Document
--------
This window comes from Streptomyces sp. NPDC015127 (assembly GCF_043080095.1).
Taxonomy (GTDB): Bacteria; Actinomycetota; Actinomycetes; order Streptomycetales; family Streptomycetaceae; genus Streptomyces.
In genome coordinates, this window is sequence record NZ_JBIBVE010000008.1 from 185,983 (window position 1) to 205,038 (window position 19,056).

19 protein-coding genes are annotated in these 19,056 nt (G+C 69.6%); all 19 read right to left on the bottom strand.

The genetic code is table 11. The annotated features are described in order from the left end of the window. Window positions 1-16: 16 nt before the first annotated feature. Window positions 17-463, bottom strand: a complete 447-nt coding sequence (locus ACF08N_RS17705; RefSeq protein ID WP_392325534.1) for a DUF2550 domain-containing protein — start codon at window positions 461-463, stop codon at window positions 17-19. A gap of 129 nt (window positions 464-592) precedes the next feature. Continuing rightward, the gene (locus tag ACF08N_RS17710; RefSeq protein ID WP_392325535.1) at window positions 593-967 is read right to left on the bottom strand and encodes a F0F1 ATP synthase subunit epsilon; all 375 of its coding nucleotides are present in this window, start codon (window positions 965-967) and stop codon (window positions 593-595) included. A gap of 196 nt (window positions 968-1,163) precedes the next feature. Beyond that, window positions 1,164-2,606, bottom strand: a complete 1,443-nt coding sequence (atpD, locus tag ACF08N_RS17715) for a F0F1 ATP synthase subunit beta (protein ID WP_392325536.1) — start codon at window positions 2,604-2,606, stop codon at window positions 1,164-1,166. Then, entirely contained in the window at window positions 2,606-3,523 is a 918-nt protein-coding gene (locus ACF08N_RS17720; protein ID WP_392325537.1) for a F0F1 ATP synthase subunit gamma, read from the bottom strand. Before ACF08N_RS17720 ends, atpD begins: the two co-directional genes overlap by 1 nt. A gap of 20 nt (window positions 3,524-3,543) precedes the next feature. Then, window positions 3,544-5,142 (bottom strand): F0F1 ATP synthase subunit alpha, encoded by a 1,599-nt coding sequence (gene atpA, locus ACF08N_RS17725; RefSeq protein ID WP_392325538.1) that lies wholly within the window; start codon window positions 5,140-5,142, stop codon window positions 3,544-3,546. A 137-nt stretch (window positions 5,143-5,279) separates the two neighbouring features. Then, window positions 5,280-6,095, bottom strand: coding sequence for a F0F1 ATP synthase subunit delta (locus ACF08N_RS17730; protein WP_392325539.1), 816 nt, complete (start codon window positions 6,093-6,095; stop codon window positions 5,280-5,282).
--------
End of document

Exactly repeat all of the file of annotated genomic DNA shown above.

This window comes from Streptomyces sp. NPDC015127 (assembly GCF_043080095.1).
Taxonomy (GTDB): Bacteria; Actinomycetota; Actinomycetes; order Streptomycetales; family Streptomycetaceae; genus Streptomyces.
In genome coordinates, this window is sequence record NZ_JBIBVE010000008.1 from 185,983 (window position 1) to 205,038 (window position 19,056).

19 protein-coding genes are annotated in these 19,056 nt (G+C 69.6%); all 19 read right to left on the bottom strand.

The genetic code is table 11. The annotated features are described in order from the left end of the window. Window positions 1-16: 16 nt before the first annotated feature. Window positions 17-463, bottom strand: a complete 447-nt coding sequence (locus ACF08N_RS17705; RefSeq protein ID WP_392325534.1) for a DUF2550 domain-containing protein — start codon at window positions 461-463, stop codon at window positions 17-19. A gap of 129 nt (window positions 464-592) precedes the next feature. Continuing rightward, the gene (locus tag ACF08N_RS17710; RefSeq protein ID WP_392325535.1) at window positions 593-967 is read right to left on the bottom strand and encodes a F0F1 ATP synthase subunit epsilon; all 375 of its coding nucleotides are present in this window, start codon (window positions 965-967) and stop codon (window positions 593-595) included. A gap of 196 nt (window positions 968-1,163) precedes the next feature. Beyond that, window positions 1,164-2,606, bottom strand: a complete 1,443-nt coding sequence (atpD, locus tag ACF08N_RS17715) for a F0F1 ATP synthase subunit beta (protein ID WP_392325536.1) — start codon at window positions 2,604-2,606, stop codon at window positions 1,164-1,166. Then, entirely contained in the window at window positions 2,606-3,523 is a 918-nt protein-coding gene (locus ACF08N_RS17720; protein ID WP_392325537.1) for a F0F1 ATP synthase subunit gamma, read from the bottom strand. Before ACF08N_RS17720 ends, atpD begins: the two co-directional genes overlap by 1 nt. A gap of 20 nt (window positions 3,524-3,543) precedes the next feature. Then, window positions 3,544-5,142 (bottom strand): F0F1 ATP synthase subunit alpha, encoded by a 1,599-nt coding sequence (gene atpA, locus ACF08N_RS17725; RefSeq protein ID WP_392325538.1) that lies wholly within the window; start codon window positions 5,140-5,142, stop codon window positions 3,544-3,546. A 137-nt stretch (window positions 5,143-5,279) separates the two neighbouring features. Then, window positions 5,280-6,095, bottom strand: coding sequence for a F0F1 ATP synthase subunit delta (locus ACF08N_RS17730; protein WP_392325539.1), 816 nt, complete (start codon window positions 6,093-6,095; stop codon window positions 5,280-5,282).